Simultaneously, the western Allies began to specialize—in use if not in design—their own aircraft. Both Great Britain and the United States entered the war with credible, if not outstanding, medium bombers such as the North American B-25 Mitchell and the British Bristol Blenheim. The British added other aircraft, including the versatile De Havilland Mosquito, while the Americans produced excellent fighters in the ground-attack role, such as the Vought F4U Corsair, the twin-engine Lockheed P-38 Lightning, the Republic P-47 Thunderbolt, and the North American P-51 Mustang. The P-38, P-47, and P-51 were originally designed as bomber escorts or classic conventional pursuit planes (hence the P in the nomenclature). The P-51 Mustang, a superb aircraft, may have been the best all-around fighter of the war, but the P-38 and P-47 each had characteristics that made them more suited to lower-level work and the rigors of close air support. For the Thunderbolt, it was the fact that the aircraft could absorb significant damage and continue flying. Its air-cooled engine was less susceptible to failure from damage than was the Mustang engine, and ground-attack work generally meant taking ground fire while flying at low altitude. The Lightning had twin engines on twin booms with a pod for the pilot slung between them, and it combined decent range with the heavy punch of five .50 caliber machine guns that fired straight ahead from the central pod. (The guns of most conventional aircraft were aimed inward to a single point.) This gave it lethal accuracy; the dual air-cooled engines gave the pilot a decent chance to make it home, even if one engine was shut down. On the British side was the Hawker Typhoon, an underappreciated contender for the title of best ground-attack aircraft of the war.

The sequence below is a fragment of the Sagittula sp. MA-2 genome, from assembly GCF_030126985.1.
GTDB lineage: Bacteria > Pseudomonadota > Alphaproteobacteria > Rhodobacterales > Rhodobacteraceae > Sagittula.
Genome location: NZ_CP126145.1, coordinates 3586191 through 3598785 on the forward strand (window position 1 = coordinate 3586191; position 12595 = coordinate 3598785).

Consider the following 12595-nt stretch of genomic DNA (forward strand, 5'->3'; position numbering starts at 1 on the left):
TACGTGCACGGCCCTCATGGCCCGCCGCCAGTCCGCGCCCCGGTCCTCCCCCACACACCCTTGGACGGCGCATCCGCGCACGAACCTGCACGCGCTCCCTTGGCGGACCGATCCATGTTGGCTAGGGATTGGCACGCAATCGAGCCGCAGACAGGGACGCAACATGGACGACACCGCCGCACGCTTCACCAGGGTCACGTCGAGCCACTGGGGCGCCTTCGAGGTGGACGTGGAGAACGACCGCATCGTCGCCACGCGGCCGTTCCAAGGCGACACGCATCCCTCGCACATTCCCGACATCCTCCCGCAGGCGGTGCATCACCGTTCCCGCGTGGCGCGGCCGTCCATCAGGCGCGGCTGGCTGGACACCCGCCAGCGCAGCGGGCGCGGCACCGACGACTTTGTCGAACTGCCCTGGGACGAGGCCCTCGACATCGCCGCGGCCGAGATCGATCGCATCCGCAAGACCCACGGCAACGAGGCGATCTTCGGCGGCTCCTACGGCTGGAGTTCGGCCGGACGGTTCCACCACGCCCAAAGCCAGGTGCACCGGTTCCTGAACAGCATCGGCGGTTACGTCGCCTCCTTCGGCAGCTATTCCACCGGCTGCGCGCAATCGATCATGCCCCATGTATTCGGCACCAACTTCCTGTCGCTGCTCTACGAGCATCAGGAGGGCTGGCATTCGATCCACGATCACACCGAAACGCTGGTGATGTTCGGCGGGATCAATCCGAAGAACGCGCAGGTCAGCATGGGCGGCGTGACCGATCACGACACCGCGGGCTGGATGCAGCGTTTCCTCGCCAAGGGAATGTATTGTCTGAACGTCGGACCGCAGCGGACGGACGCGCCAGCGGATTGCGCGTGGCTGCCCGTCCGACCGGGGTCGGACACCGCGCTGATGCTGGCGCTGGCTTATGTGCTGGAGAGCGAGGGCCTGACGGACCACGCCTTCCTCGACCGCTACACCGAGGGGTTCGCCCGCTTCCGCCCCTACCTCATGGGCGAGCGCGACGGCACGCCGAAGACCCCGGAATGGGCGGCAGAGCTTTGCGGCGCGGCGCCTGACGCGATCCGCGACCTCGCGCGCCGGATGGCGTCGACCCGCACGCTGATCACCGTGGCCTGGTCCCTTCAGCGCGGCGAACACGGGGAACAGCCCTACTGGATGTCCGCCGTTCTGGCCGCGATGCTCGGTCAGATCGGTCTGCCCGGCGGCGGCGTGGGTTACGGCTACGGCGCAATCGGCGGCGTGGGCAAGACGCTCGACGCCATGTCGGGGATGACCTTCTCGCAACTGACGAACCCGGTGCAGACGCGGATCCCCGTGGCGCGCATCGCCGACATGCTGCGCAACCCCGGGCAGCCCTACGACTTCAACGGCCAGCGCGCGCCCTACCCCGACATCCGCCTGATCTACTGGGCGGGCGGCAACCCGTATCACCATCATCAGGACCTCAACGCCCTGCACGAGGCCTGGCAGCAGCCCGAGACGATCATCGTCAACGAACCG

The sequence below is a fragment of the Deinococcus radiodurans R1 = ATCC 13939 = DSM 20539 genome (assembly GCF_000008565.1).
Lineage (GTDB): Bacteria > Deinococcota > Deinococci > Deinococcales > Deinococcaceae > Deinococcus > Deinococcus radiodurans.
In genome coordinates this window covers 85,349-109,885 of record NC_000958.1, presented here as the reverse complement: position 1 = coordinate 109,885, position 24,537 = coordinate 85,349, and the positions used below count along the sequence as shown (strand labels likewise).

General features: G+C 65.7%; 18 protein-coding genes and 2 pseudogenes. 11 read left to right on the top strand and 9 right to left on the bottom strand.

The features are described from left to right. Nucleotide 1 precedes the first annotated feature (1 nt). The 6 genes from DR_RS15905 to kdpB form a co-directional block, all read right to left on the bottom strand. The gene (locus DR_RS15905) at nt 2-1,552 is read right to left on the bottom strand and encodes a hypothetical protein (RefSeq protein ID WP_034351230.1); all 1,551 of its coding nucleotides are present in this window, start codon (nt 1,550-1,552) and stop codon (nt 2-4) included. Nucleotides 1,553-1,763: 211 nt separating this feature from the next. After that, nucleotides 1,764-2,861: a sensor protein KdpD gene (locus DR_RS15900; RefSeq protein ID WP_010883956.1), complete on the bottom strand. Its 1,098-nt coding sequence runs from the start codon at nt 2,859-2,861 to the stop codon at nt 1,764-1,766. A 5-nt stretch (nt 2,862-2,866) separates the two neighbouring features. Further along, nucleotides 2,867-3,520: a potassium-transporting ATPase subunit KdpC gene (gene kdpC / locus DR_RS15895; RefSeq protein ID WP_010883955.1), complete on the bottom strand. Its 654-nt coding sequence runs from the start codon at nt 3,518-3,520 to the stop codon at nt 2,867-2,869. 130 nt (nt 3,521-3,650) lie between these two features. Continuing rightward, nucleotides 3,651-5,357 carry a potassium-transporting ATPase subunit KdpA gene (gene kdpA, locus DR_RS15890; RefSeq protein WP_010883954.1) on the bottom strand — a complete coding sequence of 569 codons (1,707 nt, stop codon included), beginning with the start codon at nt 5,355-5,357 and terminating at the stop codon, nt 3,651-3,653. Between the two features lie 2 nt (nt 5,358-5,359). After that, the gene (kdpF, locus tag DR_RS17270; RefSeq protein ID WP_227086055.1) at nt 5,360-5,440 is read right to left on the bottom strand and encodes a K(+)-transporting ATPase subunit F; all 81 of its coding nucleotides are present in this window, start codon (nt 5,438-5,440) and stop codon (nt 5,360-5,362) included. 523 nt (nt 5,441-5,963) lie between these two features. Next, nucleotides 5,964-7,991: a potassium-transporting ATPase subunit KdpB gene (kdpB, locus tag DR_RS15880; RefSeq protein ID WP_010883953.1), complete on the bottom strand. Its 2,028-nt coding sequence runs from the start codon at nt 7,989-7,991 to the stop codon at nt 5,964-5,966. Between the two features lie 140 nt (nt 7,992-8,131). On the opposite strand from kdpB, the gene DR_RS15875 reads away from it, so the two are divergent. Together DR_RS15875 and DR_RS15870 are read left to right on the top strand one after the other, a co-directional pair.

The air-ground team for the western Allies in the European Theater of Operations truly came into its own in the summer of 1944 during the Allied push across France. The penultimate display of this was the complete linkage between Lieutenant General George S. Patton's Third Army, the widest-ranging and fastest-moving element of the Allied sweep across France, and Major General Elwood "Pete" Queseda's IX Tactical Fighter Command. Patton, with no forces to spare to cover his right flank, committed the security of that increasingly open and vulnerable edge wholly to the air units under Queseda's command.
Ground-attack aviation was also important in the Pacific Theater, although it was perhaps marginally less effective in jungle terrain. U.S. air power proved vital in the struggle for Guadalcanal, for example; both the Japanese and the Americans saw control of Henderson Field as the key to the campaign. Overwhelming air support proved immensely important to Allied forces in the subsequent island-hopping campaigns in the Southwest Pacific along the New Guinea coast and at Bougainville. The introduction of napalm in 1944 gave another potent weapon to close air support fighters such as the F4U Corsair—the combination was used to great effect in the Philippines, the Marianas, and on Okinawa. Ground-attack aviation, which began in World War I, came into its own in World War II.
Boyne, Walter J. Clash of Wings: World War II in the Air. New York: Simon and Schuster, 1994.; Buckley, John. Air Power in the Age of Total War. London: UCL Press, 1999.; Hallion, Richard P. Strike from the Sky: The History of Battlefield Air Attack, 1911–1945. Washington, DC: Smithsonian Institution Press, 1989.; Hughes, Thomas Alexander. Over Lord: General Pete Quesada and the Triumph of Tactical Air Power in World War II. New York: Free Press, 1995.; Murray, Williamson. Luftwaffe. Baltimore, MD: Nautical and Aviation Publishing, 1985.